DUI Lawyer Needed?
March 28, 2010 9:10 PM   Subscribe

How important is it to get a DUI lawyer for a first possible DUI?

What do they do for you? How much do they cost? I haven't got the blood test back to know if I really need it, but I would like any helpful information. I'm in Colorado. Thanks!
posted by anonymous to Law & Government (15 answers total) 1 user marked this as a favorite
 
Important.

Really important.

Get a lawyer ASAP. It ain't easy to beat a DUI, anywhere. It ain't even easy not to get beat pretty bad yourself.
posted by solipsophistocracy at 9:16 PM on March 28, 2010 [2 favorites]


I suggest that when in legal jeopardy it is far better to regret having "wasted" some money on a lawyer after the fact than to regret not having wasted some money on a lawyer after the fact while sitting in jail.

I cannot imagine a situation where it makes sense not to get a lawyer when accused of a DUI.

Also, don't drink and drive.
posted by Justinian at 9:26 PM on March 28, 2010


Lawyer up if you can afford it. Whatever you do, don't miss the court date, lawyer or not, that'll just add a bench warrant onto your problems.
posted by hungrysquirrels at 9:29 PM on March 28, 2010


get a lawyer. this could be on your record for a long time.
posted by lakersfan1222 at 9:39 PM on March 28, 2010


This is not a traffic ticket.

(Minor traffic tickets are the only time you go to court without a lawyer. No exceptions.)

For what it's worth - about 6 years ago in Portland Oregon, a DUI attorney got a friend off for about $5k total (that included lawyer fees, fines, impound fees, etc - everything). Having a DUI conviction on your record can be quite a pain in the ass, job-wise, but it all depends on what you do or want to do. Nonetheless, if you balk at the expense, stop and think of it as an investment against having a worse record and still paying that money (to insurance companies). You'll pay either way, so do it right.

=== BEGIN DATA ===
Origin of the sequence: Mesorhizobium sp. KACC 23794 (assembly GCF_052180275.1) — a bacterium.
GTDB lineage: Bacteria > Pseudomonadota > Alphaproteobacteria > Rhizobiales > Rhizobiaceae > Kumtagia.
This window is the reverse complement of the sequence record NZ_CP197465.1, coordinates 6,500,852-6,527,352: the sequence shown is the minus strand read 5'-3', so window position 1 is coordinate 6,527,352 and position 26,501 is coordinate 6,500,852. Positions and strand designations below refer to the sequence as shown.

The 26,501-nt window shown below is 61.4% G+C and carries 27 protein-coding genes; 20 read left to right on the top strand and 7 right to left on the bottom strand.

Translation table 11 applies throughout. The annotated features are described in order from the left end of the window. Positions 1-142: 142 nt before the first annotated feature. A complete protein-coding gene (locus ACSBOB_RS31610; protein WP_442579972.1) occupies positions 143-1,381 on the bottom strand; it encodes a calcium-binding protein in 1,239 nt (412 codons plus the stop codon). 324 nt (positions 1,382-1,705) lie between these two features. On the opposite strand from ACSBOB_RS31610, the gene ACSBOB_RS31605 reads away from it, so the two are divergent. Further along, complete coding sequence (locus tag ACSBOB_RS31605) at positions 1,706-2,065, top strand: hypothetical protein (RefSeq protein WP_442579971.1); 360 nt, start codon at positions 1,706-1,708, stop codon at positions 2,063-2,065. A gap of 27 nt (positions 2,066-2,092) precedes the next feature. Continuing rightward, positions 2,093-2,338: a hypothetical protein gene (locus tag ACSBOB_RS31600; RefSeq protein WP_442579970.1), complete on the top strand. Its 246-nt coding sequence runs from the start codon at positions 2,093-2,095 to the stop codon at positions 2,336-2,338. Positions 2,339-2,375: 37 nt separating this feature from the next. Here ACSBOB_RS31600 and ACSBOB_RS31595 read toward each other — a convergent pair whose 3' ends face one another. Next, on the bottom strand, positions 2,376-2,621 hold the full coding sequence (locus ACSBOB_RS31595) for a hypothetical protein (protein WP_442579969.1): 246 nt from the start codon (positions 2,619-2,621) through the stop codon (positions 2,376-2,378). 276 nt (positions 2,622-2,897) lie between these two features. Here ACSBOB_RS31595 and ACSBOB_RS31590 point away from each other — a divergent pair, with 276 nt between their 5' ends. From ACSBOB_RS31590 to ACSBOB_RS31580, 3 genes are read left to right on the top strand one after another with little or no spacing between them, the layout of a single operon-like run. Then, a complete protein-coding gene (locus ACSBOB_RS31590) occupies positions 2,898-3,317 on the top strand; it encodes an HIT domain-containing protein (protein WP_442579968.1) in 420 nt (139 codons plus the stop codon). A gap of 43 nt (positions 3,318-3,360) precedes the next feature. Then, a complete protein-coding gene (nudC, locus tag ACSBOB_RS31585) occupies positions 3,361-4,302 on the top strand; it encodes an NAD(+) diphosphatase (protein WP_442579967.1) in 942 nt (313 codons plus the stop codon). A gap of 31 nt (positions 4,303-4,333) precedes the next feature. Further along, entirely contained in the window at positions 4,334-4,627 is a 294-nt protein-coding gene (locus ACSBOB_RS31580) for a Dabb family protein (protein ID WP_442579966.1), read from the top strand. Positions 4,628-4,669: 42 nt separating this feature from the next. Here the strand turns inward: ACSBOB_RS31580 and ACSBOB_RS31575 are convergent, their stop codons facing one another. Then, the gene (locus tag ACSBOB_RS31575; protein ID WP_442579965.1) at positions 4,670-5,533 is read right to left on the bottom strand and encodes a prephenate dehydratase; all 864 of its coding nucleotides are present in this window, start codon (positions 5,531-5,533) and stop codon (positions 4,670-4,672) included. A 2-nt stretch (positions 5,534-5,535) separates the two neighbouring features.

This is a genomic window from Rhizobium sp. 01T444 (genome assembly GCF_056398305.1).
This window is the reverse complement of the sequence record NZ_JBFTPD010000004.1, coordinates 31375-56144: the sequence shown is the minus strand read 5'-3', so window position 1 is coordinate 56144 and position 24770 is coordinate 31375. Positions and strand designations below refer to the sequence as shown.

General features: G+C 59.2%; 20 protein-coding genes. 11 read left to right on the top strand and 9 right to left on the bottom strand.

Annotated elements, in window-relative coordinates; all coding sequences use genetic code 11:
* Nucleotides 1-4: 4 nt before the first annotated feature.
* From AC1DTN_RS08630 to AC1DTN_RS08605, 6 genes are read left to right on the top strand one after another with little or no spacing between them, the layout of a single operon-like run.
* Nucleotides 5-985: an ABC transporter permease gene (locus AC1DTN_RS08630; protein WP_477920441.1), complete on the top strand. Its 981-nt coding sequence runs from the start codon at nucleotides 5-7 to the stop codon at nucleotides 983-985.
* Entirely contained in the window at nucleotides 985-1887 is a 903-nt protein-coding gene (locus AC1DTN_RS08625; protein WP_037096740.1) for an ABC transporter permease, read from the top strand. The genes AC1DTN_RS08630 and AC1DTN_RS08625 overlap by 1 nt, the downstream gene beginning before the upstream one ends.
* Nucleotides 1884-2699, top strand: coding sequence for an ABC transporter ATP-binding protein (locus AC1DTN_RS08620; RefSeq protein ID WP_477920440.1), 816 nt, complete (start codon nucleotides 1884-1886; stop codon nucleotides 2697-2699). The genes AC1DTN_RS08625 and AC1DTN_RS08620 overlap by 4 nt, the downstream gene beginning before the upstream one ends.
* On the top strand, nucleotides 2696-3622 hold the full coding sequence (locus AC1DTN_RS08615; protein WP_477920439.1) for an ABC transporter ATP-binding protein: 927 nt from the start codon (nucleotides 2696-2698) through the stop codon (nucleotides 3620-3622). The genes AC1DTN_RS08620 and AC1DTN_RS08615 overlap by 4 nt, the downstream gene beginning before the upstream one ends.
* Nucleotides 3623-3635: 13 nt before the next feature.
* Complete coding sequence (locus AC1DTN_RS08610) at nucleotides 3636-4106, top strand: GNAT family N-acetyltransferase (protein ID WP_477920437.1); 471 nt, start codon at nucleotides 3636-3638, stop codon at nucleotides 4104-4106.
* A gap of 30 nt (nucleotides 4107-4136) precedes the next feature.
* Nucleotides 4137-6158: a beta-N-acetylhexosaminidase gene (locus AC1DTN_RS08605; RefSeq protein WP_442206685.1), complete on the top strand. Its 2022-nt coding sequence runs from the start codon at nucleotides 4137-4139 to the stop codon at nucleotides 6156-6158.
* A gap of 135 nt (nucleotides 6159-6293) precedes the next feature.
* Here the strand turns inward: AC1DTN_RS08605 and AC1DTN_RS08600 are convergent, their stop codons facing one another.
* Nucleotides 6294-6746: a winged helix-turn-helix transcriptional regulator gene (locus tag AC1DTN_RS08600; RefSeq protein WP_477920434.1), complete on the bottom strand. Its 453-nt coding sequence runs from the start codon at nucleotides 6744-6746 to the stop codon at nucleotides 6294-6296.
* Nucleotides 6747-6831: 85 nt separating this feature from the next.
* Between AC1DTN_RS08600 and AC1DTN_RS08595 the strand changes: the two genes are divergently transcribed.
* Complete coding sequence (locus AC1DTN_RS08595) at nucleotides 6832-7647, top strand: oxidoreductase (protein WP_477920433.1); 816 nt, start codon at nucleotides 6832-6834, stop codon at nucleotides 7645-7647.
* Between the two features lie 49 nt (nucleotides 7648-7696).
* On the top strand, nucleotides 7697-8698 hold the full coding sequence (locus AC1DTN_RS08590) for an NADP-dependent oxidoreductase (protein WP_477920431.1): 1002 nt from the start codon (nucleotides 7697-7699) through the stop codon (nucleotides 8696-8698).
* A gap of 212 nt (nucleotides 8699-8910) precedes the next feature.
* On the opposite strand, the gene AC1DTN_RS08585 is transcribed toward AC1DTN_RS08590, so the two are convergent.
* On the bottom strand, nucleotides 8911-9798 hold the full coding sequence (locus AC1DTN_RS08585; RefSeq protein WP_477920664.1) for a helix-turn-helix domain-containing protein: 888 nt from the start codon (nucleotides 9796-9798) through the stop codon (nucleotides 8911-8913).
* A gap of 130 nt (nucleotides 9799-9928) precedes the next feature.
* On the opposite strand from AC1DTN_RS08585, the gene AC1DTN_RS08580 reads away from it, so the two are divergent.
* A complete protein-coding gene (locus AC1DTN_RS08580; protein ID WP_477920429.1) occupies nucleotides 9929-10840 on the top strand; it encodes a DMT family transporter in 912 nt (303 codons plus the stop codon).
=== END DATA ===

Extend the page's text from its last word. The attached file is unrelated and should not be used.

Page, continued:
posted by terpia at 9:53 PM on March 28, 2010


What do they do for you?

They advise you of your rights. More importantly, they can help you to navigate the means and procedures that are in place to assert those rights. In simple terms: You are more likely to get a better result if you have a lawyer. For lots of reasons—because the lawyer knows what to do, how to do it, and when (procedurally); because the lawyer may be familiar with the particular prosecutor and judge, and know how to best persuade each; because sometimes prosecutors and judges see that you've hired a lawyer and think, "Well, he's already paid $X and is at least taking this seriously," which sets you apart favorably from other defendants on the docket. Et cetera.

Some defendants also find it helpful, psychologically. Standing in court as a defendant can be scary. A writer described a criminal courtroom in the moment when a defendant is identified as 'taking on a second center of gravity'—one moment the room is centered on the judge, and then suddenly there's this second focus: you. Having a lawyer beside you means that you're not standing alone. In a sense, it's analogous to the concept of unconditional love: He's not there to judge you, but to advocate for you no matter what. Having a lawyer means that as you are being processed through the criminal justice system, you have one person in that system who is on your side. Without one, you don't.

How much do they cost?

You may be able to get a cheap (or free) consultation from a local referral service. Google for your nearest bar association. And good luck.
posted by cribcage at 10:00 PM on March 28, 2010 [2 favorites]


Writing to concur. Always go to court with a lawyer. Always.
posted by clarknova at 10:33 PM on March 28, 2010


As a court-appointed lawyer in Oregon, I would recommend you getting legal counsel for this. If you think that the first time around might be OK for you to navigate, or if Colorado has some sort of alternative program for first-time offenders, at the very least you should pay for a one-hour consultation with a lawyer who can look over your case and give you some suggestions.